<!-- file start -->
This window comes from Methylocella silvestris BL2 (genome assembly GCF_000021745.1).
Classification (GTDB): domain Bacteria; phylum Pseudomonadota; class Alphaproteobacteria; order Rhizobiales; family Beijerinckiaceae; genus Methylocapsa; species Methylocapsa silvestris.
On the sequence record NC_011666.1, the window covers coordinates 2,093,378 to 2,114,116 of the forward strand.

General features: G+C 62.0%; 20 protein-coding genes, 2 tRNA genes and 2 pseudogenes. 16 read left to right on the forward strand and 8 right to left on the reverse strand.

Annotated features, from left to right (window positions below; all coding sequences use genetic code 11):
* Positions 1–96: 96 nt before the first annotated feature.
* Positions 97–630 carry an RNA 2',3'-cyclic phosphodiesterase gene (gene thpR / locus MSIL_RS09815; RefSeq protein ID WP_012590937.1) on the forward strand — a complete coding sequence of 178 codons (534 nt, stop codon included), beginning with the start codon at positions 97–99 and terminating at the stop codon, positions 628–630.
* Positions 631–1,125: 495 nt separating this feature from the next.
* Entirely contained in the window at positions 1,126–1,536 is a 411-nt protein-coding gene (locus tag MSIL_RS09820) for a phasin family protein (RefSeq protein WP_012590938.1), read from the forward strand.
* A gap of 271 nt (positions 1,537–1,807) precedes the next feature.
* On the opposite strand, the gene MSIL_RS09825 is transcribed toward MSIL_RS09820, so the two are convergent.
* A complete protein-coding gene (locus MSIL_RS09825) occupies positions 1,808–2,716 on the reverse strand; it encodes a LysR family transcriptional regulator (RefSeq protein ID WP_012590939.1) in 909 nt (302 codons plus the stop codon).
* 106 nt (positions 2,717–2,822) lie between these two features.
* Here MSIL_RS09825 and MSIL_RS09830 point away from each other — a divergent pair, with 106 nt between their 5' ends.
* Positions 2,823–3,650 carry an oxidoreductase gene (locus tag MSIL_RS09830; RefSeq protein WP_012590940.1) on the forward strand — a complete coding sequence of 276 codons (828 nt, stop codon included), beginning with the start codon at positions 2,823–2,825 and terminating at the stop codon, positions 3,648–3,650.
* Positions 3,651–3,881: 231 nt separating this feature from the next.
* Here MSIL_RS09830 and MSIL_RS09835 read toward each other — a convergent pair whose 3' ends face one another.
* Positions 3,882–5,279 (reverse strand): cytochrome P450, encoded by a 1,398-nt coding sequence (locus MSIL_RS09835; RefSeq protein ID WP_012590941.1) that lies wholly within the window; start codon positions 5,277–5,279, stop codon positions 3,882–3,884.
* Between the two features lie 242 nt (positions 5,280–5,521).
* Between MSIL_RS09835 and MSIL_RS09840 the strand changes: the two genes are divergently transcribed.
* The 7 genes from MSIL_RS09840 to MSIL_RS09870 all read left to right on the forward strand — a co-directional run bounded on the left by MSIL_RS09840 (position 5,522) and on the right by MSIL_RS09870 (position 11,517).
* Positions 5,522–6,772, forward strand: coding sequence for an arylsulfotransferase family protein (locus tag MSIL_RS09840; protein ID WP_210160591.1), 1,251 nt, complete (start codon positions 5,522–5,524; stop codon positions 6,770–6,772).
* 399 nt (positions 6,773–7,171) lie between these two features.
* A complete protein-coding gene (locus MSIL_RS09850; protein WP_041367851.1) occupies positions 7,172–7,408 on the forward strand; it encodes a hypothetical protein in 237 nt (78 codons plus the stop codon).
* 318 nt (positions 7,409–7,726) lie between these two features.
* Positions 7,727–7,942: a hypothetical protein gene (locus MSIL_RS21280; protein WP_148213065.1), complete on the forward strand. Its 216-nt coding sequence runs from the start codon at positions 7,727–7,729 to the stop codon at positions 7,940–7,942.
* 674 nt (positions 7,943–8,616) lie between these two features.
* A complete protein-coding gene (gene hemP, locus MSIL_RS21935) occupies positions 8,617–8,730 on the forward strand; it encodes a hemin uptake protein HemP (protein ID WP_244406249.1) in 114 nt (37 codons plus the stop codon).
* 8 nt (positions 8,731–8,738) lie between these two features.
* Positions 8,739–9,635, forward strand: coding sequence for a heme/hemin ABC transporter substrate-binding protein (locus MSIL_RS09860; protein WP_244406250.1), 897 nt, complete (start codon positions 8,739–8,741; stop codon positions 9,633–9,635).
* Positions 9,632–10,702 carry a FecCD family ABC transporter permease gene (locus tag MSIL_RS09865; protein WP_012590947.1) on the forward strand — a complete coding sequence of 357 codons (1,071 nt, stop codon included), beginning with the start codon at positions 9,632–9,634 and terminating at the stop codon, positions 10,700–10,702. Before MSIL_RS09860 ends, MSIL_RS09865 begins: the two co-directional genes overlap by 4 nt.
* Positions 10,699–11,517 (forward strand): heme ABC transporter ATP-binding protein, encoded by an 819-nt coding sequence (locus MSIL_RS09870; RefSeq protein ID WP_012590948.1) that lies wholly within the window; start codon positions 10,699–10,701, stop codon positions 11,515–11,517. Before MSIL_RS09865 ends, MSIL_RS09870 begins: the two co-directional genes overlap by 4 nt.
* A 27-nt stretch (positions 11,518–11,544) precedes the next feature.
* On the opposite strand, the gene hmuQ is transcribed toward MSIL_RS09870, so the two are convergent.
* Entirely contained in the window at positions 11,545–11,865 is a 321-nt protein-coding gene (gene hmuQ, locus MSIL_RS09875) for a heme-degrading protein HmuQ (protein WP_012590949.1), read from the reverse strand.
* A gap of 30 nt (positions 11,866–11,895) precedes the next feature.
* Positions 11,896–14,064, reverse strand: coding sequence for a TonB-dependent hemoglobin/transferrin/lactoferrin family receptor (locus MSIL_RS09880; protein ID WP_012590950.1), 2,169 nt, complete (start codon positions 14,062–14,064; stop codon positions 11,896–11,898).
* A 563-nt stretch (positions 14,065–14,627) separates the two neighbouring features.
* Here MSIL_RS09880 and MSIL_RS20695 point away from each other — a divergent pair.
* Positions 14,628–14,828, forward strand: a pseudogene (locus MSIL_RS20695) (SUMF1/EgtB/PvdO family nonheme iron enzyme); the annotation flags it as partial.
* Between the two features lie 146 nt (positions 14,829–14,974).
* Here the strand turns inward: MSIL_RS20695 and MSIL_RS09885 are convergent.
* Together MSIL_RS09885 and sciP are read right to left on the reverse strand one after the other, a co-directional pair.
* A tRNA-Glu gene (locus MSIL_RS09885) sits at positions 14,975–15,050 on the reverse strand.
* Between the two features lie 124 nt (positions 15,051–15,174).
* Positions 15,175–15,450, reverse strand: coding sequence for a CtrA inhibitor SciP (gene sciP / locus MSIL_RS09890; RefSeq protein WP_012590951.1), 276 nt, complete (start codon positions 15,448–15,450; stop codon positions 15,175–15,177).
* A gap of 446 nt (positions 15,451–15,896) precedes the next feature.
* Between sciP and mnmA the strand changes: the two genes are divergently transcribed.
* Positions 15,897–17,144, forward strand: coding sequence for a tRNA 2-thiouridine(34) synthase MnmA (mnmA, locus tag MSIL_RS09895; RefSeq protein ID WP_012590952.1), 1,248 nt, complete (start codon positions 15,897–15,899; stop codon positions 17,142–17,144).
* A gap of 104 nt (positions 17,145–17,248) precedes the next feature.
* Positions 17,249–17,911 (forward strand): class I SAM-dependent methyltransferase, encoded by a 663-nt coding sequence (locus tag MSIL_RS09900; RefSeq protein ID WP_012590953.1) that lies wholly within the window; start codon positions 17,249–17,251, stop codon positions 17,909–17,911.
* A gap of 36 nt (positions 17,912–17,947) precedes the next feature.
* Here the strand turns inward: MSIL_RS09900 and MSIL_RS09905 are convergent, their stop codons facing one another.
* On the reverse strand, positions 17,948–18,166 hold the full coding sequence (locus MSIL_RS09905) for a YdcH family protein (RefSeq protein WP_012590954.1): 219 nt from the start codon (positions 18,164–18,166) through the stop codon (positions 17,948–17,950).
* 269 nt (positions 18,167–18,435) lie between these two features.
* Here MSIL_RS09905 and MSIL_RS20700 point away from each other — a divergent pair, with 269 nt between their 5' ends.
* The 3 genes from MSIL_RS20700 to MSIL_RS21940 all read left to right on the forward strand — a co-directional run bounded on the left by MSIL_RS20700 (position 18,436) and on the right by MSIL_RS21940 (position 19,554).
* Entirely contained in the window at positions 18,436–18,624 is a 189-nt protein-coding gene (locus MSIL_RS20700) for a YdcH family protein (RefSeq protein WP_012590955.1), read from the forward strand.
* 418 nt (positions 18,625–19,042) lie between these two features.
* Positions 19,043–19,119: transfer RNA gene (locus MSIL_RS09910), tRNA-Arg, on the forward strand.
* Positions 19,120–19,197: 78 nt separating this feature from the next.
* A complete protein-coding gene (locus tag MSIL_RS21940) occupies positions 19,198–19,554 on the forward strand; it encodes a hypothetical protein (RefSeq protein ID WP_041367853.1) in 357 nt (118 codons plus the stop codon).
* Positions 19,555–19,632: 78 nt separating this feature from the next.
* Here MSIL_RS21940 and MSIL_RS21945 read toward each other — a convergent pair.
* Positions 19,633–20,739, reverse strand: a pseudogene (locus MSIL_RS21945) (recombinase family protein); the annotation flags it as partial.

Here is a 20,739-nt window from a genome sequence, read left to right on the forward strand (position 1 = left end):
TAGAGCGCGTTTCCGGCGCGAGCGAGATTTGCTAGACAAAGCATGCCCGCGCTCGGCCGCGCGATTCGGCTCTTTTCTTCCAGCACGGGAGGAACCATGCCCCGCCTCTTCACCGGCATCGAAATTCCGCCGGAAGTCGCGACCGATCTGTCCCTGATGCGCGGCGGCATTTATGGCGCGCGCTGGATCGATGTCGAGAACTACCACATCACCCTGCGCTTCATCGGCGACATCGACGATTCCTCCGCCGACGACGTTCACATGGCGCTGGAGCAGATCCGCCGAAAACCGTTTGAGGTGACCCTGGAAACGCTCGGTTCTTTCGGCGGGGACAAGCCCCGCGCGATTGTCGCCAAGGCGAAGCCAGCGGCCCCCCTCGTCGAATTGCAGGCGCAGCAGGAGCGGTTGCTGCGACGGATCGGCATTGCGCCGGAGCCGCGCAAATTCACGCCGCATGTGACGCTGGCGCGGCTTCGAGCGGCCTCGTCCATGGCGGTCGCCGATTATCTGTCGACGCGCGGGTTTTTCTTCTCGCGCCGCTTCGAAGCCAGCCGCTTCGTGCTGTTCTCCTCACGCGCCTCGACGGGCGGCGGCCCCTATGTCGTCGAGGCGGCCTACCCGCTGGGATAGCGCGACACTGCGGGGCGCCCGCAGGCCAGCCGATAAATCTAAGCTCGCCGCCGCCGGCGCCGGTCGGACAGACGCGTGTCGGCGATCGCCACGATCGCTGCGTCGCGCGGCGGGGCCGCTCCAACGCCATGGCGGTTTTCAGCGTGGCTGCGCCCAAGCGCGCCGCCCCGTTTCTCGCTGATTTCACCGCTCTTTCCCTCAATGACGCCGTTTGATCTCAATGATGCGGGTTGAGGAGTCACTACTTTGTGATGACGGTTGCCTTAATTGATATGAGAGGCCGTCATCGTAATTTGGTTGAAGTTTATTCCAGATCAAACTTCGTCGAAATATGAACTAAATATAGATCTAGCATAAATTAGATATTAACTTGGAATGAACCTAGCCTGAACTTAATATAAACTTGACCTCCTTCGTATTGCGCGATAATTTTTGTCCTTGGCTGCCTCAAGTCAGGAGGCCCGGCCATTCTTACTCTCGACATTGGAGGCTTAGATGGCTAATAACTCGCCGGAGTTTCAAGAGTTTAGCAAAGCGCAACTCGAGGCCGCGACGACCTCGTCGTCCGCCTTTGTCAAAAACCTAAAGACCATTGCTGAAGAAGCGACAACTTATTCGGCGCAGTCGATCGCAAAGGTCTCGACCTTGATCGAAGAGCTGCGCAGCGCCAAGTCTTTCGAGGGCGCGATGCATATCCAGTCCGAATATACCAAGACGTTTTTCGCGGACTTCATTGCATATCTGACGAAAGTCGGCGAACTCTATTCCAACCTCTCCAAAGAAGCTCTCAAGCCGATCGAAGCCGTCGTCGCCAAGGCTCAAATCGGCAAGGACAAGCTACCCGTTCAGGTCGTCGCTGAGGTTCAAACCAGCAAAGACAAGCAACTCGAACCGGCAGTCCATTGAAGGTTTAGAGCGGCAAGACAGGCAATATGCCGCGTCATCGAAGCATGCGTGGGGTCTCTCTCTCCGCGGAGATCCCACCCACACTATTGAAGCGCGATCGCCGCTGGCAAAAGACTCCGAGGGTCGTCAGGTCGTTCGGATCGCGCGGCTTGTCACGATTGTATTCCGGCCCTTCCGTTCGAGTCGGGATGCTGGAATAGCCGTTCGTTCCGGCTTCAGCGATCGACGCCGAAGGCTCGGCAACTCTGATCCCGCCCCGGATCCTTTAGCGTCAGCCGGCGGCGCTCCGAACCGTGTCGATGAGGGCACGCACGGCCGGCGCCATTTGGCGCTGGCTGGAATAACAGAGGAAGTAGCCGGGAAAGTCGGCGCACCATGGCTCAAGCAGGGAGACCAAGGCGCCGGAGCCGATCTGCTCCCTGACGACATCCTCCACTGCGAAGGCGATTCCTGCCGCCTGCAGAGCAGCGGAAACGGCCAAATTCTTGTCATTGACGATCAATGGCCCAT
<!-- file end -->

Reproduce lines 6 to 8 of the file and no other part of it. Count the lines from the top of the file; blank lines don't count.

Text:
* Positions 1–96: 96 nt before the first annotated feature.
* Positions 97–630 carry an RNA 2',3'-cyclic phosphodiesterase gene (gene thpR / locus MSIL_RS09815; RefSeq protein ID WP_012590937.1) on the forward strand — a complete coding sequence of 178 codons (534 nt, stop codon included), beginning with the start codon at positions 97–99 and terminating at the stop codon, positions 628–630.
* Positions 631–1,125: 495 nt separating this feature from the next.